• Thanks for your comments. They are a cautionary tale. Once you’re on a path with a chld it can be really difficult to get off. You seem to have take some good creative approaches though – and are firm and consistent at the same time that you’re trying to support him through the change. I wish it was easier to know in advance when we’re going down a wrong path!

  6. Mike_R (LCSW) says:

    He clearly knows right from wrong by saying no hugs in front of friends. Parents today are immature and ill equipped to raise children. Kids are not stuffed animals, friends, or mini boyfriends to massage, or laugh with at bed time. A child over five years old is already sexually curious. I live with a woman who sleeps with her eight year old. She’s using this poor kid to conquer her loneliness and guilt. He already shows signs of mental instability. He needs a parent not an old girlfriend. I’m moving out and just might call protect services. She showers with the poor kid too. Norman Bates, anyone?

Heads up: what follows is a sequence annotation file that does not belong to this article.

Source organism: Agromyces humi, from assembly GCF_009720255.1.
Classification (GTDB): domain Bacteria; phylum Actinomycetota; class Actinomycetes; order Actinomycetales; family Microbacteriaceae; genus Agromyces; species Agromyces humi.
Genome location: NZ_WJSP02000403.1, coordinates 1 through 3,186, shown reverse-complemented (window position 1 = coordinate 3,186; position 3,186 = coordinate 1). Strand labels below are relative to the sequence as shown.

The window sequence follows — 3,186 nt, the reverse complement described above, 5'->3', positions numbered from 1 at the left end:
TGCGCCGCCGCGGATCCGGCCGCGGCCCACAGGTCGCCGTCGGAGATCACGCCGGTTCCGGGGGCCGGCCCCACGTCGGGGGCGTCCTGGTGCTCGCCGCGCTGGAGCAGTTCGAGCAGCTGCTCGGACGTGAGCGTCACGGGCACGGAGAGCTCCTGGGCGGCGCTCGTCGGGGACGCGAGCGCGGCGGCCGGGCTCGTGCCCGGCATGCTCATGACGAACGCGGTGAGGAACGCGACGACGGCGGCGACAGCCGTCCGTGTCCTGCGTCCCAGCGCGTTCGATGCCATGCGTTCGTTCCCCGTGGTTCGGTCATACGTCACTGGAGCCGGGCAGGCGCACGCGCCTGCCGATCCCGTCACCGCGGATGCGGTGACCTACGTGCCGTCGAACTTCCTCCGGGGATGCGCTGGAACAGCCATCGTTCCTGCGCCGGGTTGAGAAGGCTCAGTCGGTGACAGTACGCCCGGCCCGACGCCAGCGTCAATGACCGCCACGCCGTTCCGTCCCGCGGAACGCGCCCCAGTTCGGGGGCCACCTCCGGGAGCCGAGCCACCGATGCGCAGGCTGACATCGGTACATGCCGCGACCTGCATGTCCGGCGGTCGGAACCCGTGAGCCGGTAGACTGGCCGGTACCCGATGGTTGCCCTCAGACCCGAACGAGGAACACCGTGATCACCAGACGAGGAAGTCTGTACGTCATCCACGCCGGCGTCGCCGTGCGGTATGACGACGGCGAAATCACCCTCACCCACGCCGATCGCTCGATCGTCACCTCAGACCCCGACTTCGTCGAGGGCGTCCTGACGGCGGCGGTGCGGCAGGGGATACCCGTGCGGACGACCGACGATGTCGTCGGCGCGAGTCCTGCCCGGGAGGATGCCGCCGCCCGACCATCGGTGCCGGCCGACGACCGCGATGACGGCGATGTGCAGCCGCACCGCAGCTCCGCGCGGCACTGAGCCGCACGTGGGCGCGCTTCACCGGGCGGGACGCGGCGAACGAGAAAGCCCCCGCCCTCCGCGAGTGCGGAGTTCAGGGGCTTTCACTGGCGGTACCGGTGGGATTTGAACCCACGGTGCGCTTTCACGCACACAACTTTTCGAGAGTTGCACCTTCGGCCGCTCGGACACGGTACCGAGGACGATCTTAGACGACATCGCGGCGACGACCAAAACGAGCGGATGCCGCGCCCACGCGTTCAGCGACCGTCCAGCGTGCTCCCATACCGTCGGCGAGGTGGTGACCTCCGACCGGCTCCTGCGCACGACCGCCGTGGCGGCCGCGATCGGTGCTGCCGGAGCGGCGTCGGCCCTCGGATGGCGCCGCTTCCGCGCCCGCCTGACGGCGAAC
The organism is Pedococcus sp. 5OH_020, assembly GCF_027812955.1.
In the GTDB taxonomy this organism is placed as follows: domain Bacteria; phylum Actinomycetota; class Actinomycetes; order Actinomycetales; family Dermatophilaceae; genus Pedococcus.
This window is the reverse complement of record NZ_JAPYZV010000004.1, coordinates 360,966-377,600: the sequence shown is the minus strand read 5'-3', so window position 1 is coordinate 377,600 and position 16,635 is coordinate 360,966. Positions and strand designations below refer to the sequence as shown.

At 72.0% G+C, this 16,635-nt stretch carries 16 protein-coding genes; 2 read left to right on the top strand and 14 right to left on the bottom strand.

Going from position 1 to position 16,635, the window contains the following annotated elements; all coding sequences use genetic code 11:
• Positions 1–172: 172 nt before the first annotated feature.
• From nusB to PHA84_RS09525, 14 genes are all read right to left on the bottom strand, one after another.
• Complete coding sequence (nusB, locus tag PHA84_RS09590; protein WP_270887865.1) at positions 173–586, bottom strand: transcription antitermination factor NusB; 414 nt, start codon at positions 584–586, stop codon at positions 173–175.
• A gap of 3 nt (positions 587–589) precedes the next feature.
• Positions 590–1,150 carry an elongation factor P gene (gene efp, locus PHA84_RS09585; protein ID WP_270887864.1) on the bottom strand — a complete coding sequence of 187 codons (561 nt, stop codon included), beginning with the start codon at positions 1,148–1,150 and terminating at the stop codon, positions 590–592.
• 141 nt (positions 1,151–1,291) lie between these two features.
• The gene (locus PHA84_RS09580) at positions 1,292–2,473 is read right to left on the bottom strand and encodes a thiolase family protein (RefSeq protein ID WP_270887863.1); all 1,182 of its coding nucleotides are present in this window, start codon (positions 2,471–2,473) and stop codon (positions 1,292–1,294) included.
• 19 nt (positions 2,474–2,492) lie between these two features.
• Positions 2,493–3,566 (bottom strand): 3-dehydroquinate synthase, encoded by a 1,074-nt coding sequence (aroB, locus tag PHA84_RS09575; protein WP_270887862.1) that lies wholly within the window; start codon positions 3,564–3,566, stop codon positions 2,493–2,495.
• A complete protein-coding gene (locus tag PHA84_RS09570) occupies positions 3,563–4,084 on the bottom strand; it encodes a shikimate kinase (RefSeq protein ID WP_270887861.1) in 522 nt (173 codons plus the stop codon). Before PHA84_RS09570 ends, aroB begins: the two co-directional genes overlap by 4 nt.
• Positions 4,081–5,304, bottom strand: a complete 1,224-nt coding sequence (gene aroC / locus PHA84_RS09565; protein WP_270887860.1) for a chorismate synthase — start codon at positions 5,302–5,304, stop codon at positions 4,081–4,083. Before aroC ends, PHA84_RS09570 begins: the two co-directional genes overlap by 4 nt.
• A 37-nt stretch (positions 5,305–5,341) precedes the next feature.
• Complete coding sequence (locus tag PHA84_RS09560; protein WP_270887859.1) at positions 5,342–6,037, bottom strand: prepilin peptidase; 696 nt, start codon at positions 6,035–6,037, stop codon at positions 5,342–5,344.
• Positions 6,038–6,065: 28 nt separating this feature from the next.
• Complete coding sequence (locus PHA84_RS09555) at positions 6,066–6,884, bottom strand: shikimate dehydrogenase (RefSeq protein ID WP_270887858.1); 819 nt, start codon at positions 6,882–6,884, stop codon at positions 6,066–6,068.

• Stefanie Zucker Stefanie Zucker says:

      If you have a concern for the well being of a child based on something you observe, either directly, or even through observations of their behavior, please don’t ignore it. If it’s just a suspicion, talk to the child – see if you can get them to open up to you ( – or talk to an expert and get a professional opinion. From what you’ve described of your girlfriend’s situation, it sounds like there’s at least something worth exploring further.